It would seem that experiences of failure are honed during the golden college years. This is doubly true when making and inevitably breaking New Year’s resolutions. This year, your formula of failure should be in the form of a new club.
There are many clubs to rummage through and successfully fail at participating fully, but one thing is certain – you will meet new people and forget old habits.
When it comes to joining clubs it’s actually easier said AND done. The follow through however, is a coarse path with an ambiguous ending.
If you are stumped with myriads of choices, start with what you know and hate. If you despise numbers, this year is perfect for the math club. You might find someone willing to share that expensive math textbook or better yet, you might finally find out what the Pythagorean theorem is. If you feel that your same group of friends are getting old and you need some Oriental or Hispanic flair then join the English conversation club and help teach others how to speak eloquently.
“I once joined the nature and hiking club,” said Josh VaninWagen, a digital media major. “Nothing really happened but at least when I walked down the hall, I was like, ‘Hey, you’re that nature guy.’”
Let’s not kid ourselves – our resolutions last as long as melting snow. What once seemed like motivation now feels like a bad aftertaste. This is why clubs were invented. To create a support group to do something and anything besides what you are already not doing. If you are going to fail, you might as well fail with something to brag about or something to put under you belt, put on your resume and probably forget immediately after graduation.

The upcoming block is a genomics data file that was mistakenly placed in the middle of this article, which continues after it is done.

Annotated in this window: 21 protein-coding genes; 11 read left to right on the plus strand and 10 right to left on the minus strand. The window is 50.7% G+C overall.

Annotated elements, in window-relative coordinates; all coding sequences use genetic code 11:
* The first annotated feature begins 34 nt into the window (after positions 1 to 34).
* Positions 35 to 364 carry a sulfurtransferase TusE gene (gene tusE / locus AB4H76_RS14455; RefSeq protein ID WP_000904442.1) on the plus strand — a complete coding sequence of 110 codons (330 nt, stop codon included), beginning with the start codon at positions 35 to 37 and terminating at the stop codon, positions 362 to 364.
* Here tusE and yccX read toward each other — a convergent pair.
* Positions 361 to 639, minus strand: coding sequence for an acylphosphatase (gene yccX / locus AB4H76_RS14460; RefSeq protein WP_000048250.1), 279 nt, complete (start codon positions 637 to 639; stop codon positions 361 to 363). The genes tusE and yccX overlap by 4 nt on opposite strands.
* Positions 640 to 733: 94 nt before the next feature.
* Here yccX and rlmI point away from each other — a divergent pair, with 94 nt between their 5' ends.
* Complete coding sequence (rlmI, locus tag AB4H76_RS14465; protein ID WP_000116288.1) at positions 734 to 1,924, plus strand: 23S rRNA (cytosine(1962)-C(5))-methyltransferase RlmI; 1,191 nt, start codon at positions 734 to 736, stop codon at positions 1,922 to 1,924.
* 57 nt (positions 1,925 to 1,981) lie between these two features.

Alicia Bergquist, a sophomore, agrees that joining clubs is mostly about just joining them. “I never really showed up to anything but I still get emails, to this day, from random clubs I thought were interesting,” she said.
Getting out of your comfort zone is the idea. Whether you just sign up or go to the meetings, you are still making progress.
Here’s an idea; for family home evening plan to attend a meeting of the Gay Straight Alliance club. Sit in, say a few words, pledge your allegiance and break down your walls – if only for one night.
Did you vote for Mitt Romney? Join the Revolutionary Student Union. Debate to your hearts content. Remind yourself why you’re not a communist or even more interesting, become one.
If you can’t seem to find your dream club, create one. A glorious club where failing is encouraged and club meetings are frequently cancelled two minutes prior; or if things go well, a club where you make friends, organize a group and eventually learn something. Give it a catchy name and witness your fellow peers join your quest for failure.